Saint John Eudes immediately opened the door and asked the coachman to stop because he had to get off. But the bishop stopped him in the name of obedience and amused himself for the rest of the trip with the unease he created.
Oh! How fraternal!
It was not just heretics who attacked him. Some religious congregations helped them by calling him exaggerated and criticizing his violent language. They called exaggeration and violence the holy freedom he showed by calling sinners to order, even those of high status. Once, preaching at Versailles, he so energetically rebuked court scandals that his friends feared he would be sent to the Bastille.
Upon learning about such comments, Anne of Austria sent him word he had done well and became his protector. Once, while celebrating Mass at the king’s court, he noticed that Louis XIV was kneeling, but the nobles were not behaving properly. After the Gospel, he turned to the king and congratulated him for his piety in attending Mass. He added, “I am astonished, however, that, while Your Majesty prostrates before the Creator of Heaven and Earth, your courtiers are far from imitating such a fine example.” Louis looked back, and everyone immediately knelt.
By the time he died, on August 18, 1680, he had wreaked such incalculable harm to Church enemies that they started fierce persecution to efface his memory. Almost a hundred years later, when Pius IX advised the Eudists to open his canonization process, they found to their surprise, that they did not know their founder. It took a gigantic historical investigation for the canonization process to proceed. However, his contemporary and friend Jean-Jacques Olier, founder of the Saint Sulpice seminar, said he was an extraordinary man and a marvel of the 17th century. He was canonized on Pentecost day in 1925.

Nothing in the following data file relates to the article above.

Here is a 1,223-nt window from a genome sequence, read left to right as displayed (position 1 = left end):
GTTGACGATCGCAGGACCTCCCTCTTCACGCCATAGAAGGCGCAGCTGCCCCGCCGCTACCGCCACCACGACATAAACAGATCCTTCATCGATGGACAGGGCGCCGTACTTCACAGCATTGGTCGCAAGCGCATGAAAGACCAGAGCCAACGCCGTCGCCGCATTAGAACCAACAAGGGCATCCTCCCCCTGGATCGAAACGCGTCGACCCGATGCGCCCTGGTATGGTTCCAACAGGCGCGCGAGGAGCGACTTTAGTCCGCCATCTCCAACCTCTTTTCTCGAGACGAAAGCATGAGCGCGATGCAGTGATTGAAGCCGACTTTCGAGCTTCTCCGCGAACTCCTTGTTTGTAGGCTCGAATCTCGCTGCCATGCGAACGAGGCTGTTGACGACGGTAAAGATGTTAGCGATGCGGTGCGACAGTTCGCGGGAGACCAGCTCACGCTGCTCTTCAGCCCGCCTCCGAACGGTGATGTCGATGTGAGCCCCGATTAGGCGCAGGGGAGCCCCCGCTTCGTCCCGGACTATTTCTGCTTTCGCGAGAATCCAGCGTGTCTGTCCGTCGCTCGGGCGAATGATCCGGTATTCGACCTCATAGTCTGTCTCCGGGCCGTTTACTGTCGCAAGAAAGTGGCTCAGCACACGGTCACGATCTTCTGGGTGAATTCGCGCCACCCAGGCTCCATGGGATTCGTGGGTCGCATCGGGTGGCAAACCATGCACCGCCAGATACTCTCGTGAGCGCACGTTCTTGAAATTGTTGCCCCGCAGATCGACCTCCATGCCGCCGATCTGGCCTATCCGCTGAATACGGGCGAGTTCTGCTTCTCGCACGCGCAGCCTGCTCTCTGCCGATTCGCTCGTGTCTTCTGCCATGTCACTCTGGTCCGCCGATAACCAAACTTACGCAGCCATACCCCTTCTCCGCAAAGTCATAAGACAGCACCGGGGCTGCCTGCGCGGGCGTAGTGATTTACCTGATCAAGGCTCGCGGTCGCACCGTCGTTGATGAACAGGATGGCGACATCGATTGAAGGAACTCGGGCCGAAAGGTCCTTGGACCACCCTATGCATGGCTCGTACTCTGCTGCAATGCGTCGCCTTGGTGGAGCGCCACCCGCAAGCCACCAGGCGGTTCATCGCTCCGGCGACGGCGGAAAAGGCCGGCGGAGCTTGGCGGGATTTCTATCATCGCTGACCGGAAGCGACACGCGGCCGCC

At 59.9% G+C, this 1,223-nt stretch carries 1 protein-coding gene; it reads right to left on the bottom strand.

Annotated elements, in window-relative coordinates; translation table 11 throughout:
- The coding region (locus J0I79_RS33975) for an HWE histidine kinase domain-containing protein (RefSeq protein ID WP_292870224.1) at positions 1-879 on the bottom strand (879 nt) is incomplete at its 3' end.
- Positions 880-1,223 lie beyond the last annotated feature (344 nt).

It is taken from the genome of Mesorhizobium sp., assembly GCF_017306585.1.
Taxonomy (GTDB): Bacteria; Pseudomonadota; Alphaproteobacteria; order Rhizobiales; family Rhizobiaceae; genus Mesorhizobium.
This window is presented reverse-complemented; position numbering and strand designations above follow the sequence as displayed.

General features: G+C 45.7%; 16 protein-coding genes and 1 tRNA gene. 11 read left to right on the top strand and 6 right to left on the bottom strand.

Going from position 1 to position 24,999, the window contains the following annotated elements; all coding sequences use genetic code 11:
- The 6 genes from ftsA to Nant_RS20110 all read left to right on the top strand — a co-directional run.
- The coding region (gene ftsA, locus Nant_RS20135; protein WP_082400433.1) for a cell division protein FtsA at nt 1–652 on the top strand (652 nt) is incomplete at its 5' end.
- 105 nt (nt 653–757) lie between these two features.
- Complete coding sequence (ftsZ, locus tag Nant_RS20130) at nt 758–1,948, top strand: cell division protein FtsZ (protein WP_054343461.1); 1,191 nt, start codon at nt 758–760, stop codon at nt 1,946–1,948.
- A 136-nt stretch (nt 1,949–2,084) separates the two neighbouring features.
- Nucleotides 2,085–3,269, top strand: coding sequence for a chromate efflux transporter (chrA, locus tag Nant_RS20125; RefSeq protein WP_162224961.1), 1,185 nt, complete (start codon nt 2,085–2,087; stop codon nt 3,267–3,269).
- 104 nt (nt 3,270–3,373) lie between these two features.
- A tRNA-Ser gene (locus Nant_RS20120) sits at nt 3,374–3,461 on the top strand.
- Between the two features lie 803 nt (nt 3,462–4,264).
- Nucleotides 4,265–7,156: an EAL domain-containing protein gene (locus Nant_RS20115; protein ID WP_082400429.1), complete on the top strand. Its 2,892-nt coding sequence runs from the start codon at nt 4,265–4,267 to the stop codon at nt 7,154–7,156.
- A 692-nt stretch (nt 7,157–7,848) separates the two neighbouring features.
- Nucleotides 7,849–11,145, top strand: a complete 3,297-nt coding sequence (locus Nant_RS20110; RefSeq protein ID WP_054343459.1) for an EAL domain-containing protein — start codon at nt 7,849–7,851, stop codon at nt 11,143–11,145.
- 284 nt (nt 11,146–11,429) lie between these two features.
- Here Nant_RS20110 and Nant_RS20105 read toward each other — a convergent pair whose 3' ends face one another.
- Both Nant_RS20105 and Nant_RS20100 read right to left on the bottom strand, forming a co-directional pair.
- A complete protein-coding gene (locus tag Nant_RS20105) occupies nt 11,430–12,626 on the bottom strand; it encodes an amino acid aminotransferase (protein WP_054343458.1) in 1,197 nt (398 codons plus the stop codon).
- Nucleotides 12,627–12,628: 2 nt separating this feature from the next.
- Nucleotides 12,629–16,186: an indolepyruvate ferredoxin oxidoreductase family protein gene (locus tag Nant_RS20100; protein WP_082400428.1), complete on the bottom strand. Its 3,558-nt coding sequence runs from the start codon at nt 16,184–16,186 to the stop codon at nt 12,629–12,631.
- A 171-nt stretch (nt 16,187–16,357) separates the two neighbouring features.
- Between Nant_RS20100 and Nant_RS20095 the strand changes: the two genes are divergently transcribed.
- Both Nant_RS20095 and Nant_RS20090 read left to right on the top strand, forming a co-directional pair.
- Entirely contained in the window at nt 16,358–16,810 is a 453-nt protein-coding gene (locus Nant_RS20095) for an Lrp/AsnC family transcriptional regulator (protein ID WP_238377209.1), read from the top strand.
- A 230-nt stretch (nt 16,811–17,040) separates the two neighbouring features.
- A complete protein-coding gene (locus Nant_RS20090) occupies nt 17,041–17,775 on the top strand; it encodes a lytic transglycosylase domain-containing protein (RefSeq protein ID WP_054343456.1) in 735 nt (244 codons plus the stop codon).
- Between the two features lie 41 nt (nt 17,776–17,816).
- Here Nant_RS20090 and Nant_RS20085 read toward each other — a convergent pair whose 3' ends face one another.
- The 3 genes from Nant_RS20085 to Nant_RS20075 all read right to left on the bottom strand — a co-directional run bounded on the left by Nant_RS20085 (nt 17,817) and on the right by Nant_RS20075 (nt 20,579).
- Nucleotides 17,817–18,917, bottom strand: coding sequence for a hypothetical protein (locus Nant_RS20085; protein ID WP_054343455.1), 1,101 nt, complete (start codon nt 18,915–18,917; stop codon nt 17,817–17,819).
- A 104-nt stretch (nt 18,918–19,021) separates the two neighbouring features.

Bishop Mayer: I will not make the commentary because Plinio will not mortify himself by obeying me.
Prof. Plinio Corrêa de Oliveira (PCO): What do you gentleman think if His Excellency, who was fortunate enough to attend St. John Eudes’ canonization, gives us a double Saint of the Day? He could first give us his memories of how the canonization unfolded and his impressions as a young seminarian seeing all that pomp.
He could then give us an absolutely unprecedented report about St. John Eudes based on these excerpts. Let those of you who support this option raise your hand.
Your Excellency, the issue has been decided by the sovereign and free universal suffrage, which a bishop cannot escape in an age of contestation.
Bishop Mayer: Since virtue is in the middle, I will tell you what happened at the canonization, and Dr. Plinio will comment on his biography.
St. John Eudes’ canonization took place in 1925. I arrived in Rome in 1924 and stayed for a year. As a seminarian, I could not attend the entire canonization ceremony because we had to remain amid the people. As a bishop, I attended the canonization of Saint Joan of France from a much better vantage point. I was, therefore, much closer to the altar. Unfortunately, however, Pius XI had already simplified the canonization process somewhat.